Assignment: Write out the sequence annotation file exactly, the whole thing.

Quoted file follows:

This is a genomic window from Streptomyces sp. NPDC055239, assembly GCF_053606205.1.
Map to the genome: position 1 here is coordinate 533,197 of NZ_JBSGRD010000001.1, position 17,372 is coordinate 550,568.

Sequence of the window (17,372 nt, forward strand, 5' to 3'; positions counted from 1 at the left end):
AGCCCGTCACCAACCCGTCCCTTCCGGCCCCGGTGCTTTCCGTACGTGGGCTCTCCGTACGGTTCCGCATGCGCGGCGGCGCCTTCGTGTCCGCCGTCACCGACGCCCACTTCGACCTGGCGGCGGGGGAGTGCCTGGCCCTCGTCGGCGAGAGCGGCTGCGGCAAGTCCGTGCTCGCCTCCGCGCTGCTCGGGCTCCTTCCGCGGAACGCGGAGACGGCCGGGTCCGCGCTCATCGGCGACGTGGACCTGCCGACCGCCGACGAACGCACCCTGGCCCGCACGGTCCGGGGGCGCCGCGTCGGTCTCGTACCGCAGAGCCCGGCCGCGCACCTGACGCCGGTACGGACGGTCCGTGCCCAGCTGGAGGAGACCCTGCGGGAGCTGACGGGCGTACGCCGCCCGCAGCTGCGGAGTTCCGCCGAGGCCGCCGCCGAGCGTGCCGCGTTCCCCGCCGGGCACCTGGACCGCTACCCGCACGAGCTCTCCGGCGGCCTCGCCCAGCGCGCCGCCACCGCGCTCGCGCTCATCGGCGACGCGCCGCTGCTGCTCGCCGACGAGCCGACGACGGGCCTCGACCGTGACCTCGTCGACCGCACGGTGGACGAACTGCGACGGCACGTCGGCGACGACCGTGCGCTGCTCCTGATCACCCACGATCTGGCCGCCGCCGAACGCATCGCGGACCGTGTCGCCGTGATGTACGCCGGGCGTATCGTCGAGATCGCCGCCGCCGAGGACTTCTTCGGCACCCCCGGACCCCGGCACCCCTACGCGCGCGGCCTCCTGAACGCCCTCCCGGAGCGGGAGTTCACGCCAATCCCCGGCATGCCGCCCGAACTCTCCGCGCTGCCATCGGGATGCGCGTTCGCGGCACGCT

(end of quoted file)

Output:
This is a genomic window from Streptomyces sp. NPDC055239, assembly GCF_053606205.1.
Map to the genome: position 1 here is coordinate 533,197 of NZ_JBSGRD010000001.1, position 17,372 is coordinate 550,568.

Sequence of the window (17,372 nt, forward strand, 5' to 3'; positions counted from 1 at the left end):
AGCCCGTCACCAACCCGTCCCTTCCGGCCCCGGTGCTTTCCGTACGTGGGCTCTCCGTACGGTTCCGCATGCGCGGCGGCGCCTTCGTGTCCGCCGTCACCGACGCCCACTTCGACCTGGCGGCGGGGGAGTGCCTGGCCCTCGTCGGCGAGAGCGGCTGCGGCAAGTCCGTGCTCGCCTCCGCGCTGCTCGGGCTCCTTCCGCGGAACGCGGAGACGGCCGGGTCCGCGCTCATCGGCGACGTGGACCTGCCGACCGCCGACGAACGCACCCTGGCCCGCACGGTCCGGGGGCGCCGCGTCGGTCTCGTACCGCAGAGCCCGGCCGCGCACCTGACGCCGGTACGGACGGTCCGTGCCCAGCTGGAGGAGACCCTGCGGGAGCTGACGGGCGTACGCCGCCCGCAGCTGCGGAGTTCCGCCGAGGCCGCCGCCGAGCGTGCCGCGTTCCCCGCCGGGCACCTGGACCGCTACCCGCACGAGCTCTCCGGCGGCCTCGCCCAGCGCGCCGCCACCGCGCTCGCGCTCATCGGCGACGCGCCGCTGCTGCTCGCCGACGAGCCGACGACGGGCCTCGACCGTGACCTCGTCGACCGCACGGTGGACGAACTGCGACGGCACGTCGGCGACGACCGTGCGCTGCTCCTGATCACCCACGATCTGGCCGCCGCCGAACGCATCGCGGACCGTGTCGCCGTGATGTACGCCGGGCGTATCGTCGAGATCGCCGCCGCCGAGGACTTCTTCGGCACCCCCGGACCCCGGCACCCCTACGCGCGCGGCCTCCTGAACGCCCTCCCGGAGCGGGAGTTCACGCCAATCCCCGGCATGCCGCCCGAACTCTCCGCGCTGCCATCGGGATGCGCGTTCGCGGCACGCT